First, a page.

Forty-four Afghan evacuees trying to flee to the United States have been flagged by Homeland Security as potential national security risks, according to a new report.
They were identified during the US government’s screening process amid the mass evacuations out of Kabul over the last two weeks, vetting records obtained by the Washington Post show.
Of the 44 on the Homeland Security list, 16 people were not cleared to travel to the US at all and remain in overseas transit sites.
Thirteen remain in the custody of Customs and Border Protection so they can undergo additional screening and reviews.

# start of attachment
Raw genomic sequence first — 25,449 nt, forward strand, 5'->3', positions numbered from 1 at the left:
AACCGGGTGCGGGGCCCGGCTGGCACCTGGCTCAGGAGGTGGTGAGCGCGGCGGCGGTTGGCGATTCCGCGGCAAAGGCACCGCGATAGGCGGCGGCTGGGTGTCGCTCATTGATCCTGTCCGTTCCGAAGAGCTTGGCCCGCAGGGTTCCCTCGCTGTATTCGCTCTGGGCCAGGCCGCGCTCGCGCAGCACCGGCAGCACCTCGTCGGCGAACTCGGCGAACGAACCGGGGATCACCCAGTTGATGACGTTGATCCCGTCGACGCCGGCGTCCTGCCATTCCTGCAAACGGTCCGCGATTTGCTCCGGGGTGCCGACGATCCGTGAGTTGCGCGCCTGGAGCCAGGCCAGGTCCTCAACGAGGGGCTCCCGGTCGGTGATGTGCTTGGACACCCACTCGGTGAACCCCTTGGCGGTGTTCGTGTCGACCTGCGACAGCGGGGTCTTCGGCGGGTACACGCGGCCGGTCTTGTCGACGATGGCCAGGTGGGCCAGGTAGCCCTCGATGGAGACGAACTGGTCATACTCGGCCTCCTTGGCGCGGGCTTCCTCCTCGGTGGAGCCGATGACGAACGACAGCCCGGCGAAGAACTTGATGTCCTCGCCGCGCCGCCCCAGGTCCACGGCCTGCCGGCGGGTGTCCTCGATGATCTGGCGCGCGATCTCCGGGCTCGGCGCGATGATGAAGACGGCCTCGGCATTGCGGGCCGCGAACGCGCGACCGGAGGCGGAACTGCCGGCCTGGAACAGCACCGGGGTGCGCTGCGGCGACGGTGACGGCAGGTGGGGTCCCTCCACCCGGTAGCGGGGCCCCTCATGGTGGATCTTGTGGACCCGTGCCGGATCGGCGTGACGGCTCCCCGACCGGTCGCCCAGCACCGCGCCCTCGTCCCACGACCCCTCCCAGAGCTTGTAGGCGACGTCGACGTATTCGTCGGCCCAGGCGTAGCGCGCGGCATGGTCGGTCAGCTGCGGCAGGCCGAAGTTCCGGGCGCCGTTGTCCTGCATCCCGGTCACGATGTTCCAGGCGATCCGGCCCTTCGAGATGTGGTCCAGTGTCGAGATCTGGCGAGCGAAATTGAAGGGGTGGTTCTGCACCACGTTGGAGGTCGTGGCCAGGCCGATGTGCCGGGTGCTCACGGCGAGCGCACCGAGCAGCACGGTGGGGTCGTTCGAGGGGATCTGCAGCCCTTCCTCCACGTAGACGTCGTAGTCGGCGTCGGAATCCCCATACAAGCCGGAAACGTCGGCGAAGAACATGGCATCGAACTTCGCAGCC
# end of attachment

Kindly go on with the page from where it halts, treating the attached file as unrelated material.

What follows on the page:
Another 15 were turned over to Immigration and Customs Enforcement and were either sent back to the Middle East or Europe, or were released in the US after additional reviews.
Some of the 44 Afghans flagged had suspected ties to terrorists or had suspicious information on their phones, the report says.
Two other Afghans were flagged because they’d previously been deported from the US.
One had a sexual assault conviction from 2010 and the other was convicted for armed robbery in 2011. Both are currently in ICE custody, according to the vetting records.
More than 60,000 evacuees have arrived in the US since Aug. 17 since the evacuations ramped up.
Homeland Security Secretary Alejandro Mayorkas has so far refused to give a specific number for how many Afghans had been turned away during the screening process.
Gen. Mark Milley, chairman of the Joint Chiefs of Staff, said…
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